Veneto: The Charm of Venice and Much More
Most people have heard of Venice and dream of a romantic gondola ride through the city of islands, but Veneto is the home to Venezia. This independent state is a part of the Republic of Venice, populated by five million people and it lies on the Gulf of Venice in Northeastern Italy. Veneto offers a wide variety of choices for tourists if you love Northern Italian cuisine, excellent wines, music, history, pristine lakes and rustic charm.
The city of Verona hosts a well known and always highly anticipated annual opera festival. This home of Romeo and Juliet is also a wine lover’s paradise. Vinitaly is Italy’s most popular wine festival and occurs annually in Verona during April with over one hundred thousand participants from eighty nations. Valpolicella, Soave, Barolino, Custoza and Lugana are the main wine producing centers with many small and family operated vineyards open to the public for tours and tasting. While in this area you can also visit historic castles, churches and an ancient Roman amphitheater.
The city of Vicenza is home to the famous Olympic Theatre and chocked full of art galleries, museums, historic landmarks, churches and the world famous Palladian Villas of the Veneto. If you want to go a bit off the beaten path while in that area, Padova is nestled in between Venice and Vicenza. It is home to a beautiful botanical garden and the Scrovegni Chapel where you can view the thirty-eight frescoes by Giotto.
Although Veneto is mostly a summer tourist mecca, it is a place that offers year round events of interest to visitors. Each November there is a world class International Horse Show with a huge parade held on opening day. Bibione on the sea offers a world class living nativity scene at the Church of Santa Maria Assunta every December. The celebration of New Year in Venice is legendary and cannot be missed if you happen to be in the area during that time.
Over one hundred small islands make up historic Venice which is accessible from the mainland by rail or boat. Connected by bridges and canals, this capital of Veneto is a world class tourist destination. The six major regions of Venice are Cannaregio, Castello, Dorsoduro, Santa Croce, San Polo and San Marco. When people think of Venice apart from the canals, they usually think of San Marco Square (beauty and birds - lots of both) with Doge’s Palace and the Basilica San Marco in the distance. If you enjoy good home style Italian food and want to stay at a rustic inn, the San Polo district offers those choices and more.
Ready for that gondola ride? You can visit the Grand canal about eight miles from the city center where most tourists go for that romantic and unforgettable experience. These forty minute excursions are fare-regulated and give you a unique water’s eye view of Venezia. Each vessel holds six people, so you can share to split the fare. Some more experienced tourists recommend the quieter back canal areas for a truly romantic and far more intimate gondola ride. You can also use the less pricey vaporetti water bus system for sighting-seeing or to get around Venice and the nearby islands.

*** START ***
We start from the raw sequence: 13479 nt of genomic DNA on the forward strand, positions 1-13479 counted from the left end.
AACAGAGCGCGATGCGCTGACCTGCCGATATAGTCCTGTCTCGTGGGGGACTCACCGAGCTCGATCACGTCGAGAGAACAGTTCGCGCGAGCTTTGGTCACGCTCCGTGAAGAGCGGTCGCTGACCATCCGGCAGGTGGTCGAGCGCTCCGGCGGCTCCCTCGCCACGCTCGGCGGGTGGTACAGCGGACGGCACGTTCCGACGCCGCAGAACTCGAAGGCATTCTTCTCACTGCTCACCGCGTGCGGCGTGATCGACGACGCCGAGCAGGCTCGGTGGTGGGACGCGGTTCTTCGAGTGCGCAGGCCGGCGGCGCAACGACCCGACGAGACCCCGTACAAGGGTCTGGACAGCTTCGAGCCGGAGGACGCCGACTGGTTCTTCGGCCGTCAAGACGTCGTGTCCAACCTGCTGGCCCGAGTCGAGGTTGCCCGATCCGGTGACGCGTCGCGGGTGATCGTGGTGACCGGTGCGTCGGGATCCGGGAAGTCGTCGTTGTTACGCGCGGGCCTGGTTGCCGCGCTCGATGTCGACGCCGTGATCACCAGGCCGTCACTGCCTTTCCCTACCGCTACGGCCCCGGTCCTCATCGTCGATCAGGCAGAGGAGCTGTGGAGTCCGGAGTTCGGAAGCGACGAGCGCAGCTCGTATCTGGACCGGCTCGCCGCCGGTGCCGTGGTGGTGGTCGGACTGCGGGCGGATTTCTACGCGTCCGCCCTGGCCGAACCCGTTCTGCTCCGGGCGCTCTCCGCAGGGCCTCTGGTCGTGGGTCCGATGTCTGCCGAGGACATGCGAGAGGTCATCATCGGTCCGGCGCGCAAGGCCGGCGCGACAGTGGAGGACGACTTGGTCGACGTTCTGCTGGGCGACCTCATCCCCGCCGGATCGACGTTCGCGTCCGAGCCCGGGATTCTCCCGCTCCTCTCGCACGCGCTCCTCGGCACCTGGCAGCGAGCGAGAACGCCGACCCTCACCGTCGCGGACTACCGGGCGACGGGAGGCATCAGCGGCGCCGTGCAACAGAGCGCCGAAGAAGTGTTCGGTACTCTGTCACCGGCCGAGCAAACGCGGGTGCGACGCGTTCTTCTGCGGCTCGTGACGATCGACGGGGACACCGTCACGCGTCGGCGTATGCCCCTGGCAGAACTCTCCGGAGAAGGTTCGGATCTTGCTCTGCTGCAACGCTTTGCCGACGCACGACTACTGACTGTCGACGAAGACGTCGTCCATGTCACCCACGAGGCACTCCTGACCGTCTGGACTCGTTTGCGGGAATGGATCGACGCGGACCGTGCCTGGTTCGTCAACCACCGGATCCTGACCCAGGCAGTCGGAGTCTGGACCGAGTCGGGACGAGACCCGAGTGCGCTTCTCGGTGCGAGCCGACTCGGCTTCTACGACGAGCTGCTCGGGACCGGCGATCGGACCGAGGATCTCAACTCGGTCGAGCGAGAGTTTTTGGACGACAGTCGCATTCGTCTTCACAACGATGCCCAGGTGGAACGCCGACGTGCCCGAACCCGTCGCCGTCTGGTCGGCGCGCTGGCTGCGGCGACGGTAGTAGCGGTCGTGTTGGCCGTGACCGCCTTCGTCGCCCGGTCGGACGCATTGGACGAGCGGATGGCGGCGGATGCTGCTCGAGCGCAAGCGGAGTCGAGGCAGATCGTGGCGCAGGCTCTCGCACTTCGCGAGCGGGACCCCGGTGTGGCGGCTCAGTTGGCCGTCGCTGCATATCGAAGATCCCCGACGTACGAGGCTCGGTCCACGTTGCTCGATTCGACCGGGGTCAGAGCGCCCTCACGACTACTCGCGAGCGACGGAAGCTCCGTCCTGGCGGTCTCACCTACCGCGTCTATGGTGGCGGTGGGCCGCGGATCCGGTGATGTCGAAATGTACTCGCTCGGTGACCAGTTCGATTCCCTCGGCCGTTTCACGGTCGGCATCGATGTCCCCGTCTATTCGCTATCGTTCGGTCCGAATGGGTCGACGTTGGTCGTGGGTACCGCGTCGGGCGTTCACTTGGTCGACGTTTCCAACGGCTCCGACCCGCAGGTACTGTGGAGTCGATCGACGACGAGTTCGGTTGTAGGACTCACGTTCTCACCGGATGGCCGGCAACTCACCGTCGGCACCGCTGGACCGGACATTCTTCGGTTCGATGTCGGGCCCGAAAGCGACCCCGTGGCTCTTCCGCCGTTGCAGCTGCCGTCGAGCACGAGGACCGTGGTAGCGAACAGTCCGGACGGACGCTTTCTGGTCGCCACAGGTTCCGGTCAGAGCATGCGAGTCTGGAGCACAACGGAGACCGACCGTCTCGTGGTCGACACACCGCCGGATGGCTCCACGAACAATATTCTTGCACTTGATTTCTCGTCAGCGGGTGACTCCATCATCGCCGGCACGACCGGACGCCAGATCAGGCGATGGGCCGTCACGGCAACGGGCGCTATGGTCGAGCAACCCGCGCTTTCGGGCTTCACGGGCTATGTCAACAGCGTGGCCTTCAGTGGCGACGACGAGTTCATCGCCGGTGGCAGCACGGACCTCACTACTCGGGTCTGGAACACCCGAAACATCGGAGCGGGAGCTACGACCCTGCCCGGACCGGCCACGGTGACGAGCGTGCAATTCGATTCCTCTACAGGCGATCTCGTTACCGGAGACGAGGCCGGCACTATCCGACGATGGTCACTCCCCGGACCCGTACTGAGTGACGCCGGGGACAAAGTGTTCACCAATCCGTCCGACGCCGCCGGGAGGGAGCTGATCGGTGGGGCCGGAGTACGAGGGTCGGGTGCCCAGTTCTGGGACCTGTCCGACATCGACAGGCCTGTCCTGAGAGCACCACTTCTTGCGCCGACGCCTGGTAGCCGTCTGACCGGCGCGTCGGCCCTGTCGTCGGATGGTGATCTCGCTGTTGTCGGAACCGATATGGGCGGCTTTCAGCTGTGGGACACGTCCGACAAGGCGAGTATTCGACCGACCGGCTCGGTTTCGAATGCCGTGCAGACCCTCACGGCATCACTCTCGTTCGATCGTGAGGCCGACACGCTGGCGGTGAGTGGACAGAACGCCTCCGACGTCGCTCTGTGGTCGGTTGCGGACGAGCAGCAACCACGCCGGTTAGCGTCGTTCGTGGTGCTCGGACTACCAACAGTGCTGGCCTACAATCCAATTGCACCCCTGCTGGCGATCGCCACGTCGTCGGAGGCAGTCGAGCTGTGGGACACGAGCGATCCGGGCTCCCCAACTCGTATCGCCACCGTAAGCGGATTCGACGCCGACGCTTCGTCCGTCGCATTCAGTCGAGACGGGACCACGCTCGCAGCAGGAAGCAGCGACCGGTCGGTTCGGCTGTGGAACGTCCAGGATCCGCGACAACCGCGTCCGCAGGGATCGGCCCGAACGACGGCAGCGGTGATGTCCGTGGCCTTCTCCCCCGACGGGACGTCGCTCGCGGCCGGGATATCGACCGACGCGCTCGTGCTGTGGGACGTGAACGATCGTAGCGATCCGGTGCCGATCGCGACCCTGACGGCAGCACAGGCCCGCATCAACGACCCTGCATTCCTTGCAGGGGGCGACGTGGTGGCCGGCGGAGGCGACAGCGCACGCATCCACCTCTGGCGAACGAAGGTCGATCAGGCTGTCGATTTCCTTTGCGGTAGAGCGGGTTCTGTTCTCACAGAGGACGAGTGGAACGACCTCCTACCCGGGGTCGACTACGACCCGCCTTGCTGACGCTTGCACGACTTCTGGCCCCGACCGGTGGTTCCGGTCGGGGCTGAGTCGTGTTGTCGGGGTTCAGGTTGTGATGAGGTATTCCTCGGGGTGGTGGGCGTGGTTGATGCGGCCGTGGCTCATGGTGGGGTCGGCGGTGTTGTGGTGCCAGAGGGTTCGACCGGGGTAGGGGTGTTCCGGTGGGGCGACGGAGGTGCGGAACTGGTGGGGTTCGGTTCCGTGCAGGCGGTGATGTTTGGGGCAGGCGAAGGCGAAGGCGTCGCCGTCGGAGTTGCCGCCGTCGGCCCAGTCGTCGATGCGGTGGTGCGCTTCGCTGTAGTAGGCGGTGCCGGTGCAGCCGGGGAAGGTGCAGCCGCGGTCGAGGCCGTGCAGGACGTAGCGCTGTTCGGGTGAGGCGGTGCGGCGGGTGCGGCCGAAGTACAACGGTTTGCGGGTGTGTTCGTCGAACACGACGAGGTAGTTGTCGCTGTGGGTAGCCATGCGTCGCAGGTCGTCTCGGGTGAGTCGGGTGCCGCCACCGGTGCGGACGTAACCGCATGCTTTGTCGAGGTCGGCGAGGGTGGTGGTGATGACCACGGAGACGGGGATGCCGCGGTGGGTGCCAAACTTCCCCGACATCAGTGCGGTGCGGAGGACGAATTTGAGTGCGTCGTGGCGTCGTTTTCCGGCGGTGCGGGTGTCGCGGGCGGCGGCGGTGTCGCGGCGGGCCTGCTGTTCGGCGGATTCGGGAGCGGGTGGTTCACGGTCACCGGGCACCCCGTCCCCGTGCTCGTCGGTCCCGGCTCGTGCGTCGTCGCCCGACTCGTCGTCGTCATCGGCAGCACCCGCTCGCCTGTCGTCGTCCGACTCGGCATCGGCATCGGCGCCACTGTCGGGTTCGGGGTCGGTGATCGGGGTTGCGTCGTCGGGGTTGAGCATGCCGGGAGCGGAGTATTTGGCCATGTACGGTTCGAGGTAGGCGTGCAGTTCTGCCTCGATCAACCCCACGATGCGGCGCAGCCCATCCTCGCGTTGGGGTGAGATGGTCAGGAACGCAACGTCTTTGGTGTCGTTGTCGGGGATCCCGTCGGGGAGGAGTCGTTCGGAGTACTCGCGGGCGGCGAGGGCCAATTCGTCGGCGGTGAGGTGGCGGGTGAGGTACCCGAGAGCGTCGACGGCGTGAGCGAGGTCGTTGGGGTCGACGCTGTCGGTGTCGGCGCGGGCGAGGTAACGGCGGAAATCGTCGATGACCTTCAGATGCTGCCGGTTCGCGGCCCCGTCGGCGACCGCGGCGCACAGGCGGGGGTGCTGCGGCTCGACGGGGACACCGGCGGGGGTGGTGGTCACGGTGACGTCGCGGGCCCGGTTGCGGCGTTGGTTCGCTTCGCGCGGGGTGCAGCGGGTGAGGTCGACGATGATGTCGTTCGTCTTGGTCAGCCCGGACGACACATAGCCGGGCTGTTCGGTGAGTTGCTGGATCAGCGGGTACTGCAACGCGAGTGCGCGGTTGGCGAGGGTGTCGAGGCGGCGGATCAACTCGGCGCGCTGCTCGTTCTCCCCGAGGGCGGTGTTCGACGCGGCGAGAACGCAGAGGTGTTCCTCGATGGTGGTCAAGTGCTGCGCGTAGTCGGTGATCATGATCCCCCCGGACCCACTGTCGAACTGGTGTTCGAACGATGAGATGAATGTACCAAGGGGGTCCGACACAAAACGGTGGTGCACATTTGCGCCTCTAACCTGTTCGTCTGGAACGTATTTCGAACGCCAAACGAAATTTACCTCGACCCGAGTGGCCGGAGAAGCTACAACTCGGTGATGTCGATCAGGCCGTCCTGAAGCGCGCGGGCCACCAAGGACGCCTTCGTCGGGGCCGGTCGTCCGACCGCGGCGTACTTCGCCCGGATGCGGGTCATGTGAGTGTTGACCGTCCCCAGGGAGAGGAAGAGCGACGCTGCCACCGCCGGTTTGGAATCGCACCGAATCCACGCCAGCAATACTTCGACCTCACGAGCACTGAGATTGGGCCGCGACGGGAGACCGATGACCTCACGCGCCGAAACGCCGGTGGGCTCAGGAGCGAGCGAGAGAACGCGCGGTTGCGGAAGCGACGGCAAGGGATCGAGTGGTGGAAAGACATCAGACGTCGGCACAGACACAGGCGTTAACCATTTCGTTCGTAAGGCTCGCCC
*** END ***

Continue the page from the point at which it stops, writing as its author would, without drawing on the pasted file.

The Church of St. Mary of the Friars (Santa Maria Gloriosa dei Frari) is a must-see. It features the Titan over the alter, fabulous paintings, statues and the famous grave of Canova. Because it is a bit out of the way, there are less tourists and more room to browse around and take it all in. An inexpensive tour book is sold there and you can attend mass if you come at the right time.
Opera fans or those who want to be must try the innovative Musica A Palazzo. People say that it is like opera in your living room and well worth the sixty euros. Each act takes place in separate rooms, so you have to move around a lot and it can be warm in there: Dress lightly and casually. The presentations are not full length operas, but a collection of highlights and that suits most visitors just fine. Although it’s located in an out of the way place, the uniqueness is worth the trouble.
Among the historic sites, architecturally-significant buildings, landmarks, museums and religious locations to see while you are in Venice are St. Mark's Square, Palazzo Ducale, Scuola Grande di San Rocco, Saint Mark's Basilica, San Giorgio Maggiore, Santi Giovanni e Paolo, Torre dell'Orologio, Teatro La Fenice, Lagune von Venedig, Peggy Guggenheim Collection, Santa Maria della Salute, Ca' Rezzonico, Libreria Acqua Alta, Il Redentore, Ca' Pesaro Galleria Internazionale d'Arte Moderna, San Zaccaria and Dorsoduro.
Proper planning or going along with an experienced visitor to Venice will allow you to see most of the best of what that city offers in less than a week. If you want to travel throughout Veneto, I would suggest leaving at least seven to ten days for that trek. Guided walking or bus tours are good choices, but will not allow a lot of freedom to spend as much time as you like taking it all in. Ciao!